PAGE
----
In her new book, Carolyn Abbate considers the nature of operatic performance and the acoustic images of performance present in operas from Monteverdi to Ravel. Paying tribute to music's realization by musicians and singers, she argues that operatic works are indelibly bound to the contingency of live singing, playing, and staging. She seeks a middle ground between operas as abstractions and performance as the phenomenon that brings opera into being.
Weaving between opera's "facts of life" and a series of works including The Magic Flute, Parsifal, and Pelléas, Abbate explores a spectrum of attitudes towards musical performance, which range from euphoric visions of singers as creators to uncanny images of musicians as lifeless objects that have been resuscitated by scripts. In doing so, she touches upon several critical issues: the Wagner problem; coloratura, virtuosity, and their critics; the implications of disembodied voice in opera and film; mechanical music; the mortality of musical sound; and opera's predilection for scenes positing mysterious unheard music. An intersection between transcendence and intense physical grounding, she asserts, is a quintessential element of the genre, one source of the rapture that operas and their singers can engender in listeners.
In Search of Opera mediates between an experience of opera that can be passionate and intuitive, and an intellectual engagement with opera as a complicated aesthetic phenomenon. Marrying philosophical speculation to historical detail, Abbate contemplates a central dilemma: the ineffability of music and the diverse means by which a fugitive art is best expressed in words. All serious devotees of opera will want to read this imaginative book by s music-critical virtuoso.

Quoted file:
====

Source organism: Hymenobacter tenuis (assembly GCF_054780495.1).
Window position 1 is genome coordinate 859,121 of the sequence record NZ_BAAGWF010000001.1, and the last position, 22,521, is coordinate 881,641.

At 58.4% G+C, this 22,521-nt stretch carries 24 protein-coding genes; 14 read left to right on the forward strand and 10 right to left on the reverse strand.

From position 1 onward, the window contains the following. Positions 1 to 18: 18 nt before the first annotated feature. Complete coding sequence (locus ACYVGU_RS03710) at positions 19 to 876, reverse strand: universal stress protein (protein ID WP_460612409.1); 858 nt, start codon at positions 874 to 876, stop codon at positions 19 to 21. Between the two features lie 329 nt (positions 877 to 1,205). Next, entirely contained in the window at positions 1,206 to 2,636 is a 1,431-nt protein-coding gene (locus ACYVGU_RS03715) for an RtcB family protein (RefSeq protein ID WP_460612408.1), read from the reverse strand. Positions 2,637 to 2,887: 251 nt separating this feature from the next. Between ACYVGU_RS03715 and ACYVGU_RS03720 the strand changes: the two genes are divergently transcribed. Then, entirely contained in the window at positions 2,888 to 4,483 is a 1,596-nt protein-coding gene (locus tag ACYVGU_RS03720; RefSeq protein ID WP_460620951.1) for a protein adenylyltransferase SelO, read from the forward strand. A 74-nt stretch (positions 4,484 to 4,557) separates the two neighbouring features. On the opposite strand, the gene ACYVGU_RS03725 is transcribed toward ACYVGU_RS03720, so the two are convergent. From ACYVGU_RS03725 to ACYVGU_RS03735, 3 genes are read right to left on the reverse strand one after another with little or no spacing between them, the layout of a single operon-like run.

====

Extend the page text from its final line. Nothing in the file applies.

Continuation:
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"In Search of Opera is powerful, original, and important. Carolyn Abbate is a highly distinctive voice in the field of opera studies. Her capacity to disturb easy orthodoxies is astonishing. She brings philosophical sophistication to everything she treats. And she is a lovely writer."--Paul Robinson, Stanford University
"These essays represent a breakthrough performance, building on the author's widely admired scholarly publications but pressing out into fascinating mediations on philosophical matters inspired by the experience of music. There are gifts throughout. The chapter on The Magic Flute is by itself worth more than the price of the book."--Stanley Cavell, Harvard University
"This book, which could be described broadly as a deconstruction of musical performance, is itself a performance. It is a work of great intellectual distinction in a field that doesn't have many such. Poetic, too. Abbate is one of those few critics for whom, one feels, criticism is an art."--Joseph Kerman, University of California, Berkeley
"Abbate's brilliant study is likely to challenge readers and reshape thinking about opera for years to come"--M. Lignana Rosenberg, Opera News
Carolyn Abbate is professor of Music at Princeton University. She is the author of Unsung Voices: Opera and Musical Narrative in the Nineteenth Century (Princeton), which will appear in French as Voix hors-chant (Editions Klincksieck), and translator of Jean-Jacques Nattiez's Music and Discourse: Toward a Semiology of Music (Princeton) and Vladimir Jankelevitch's Music and the Ineffable (Princeton, forthcoming).
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Book Description Princeton University Press, 2001. Book Condition: New. Brand New, Unread Copy in Perfect Condition. A+ Customer Service!. Bookseller Inventory # ABE_book_new_0691090033
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Book Description Princeton University Press, 2001. Hardcover. Book Condition: New. New item. Bookseller Inventory # QX-209-33-5691605
Book Description Princeton University Press, 2001. Hardcover. Book Condition: New. Bookseller Inventory # P110691090033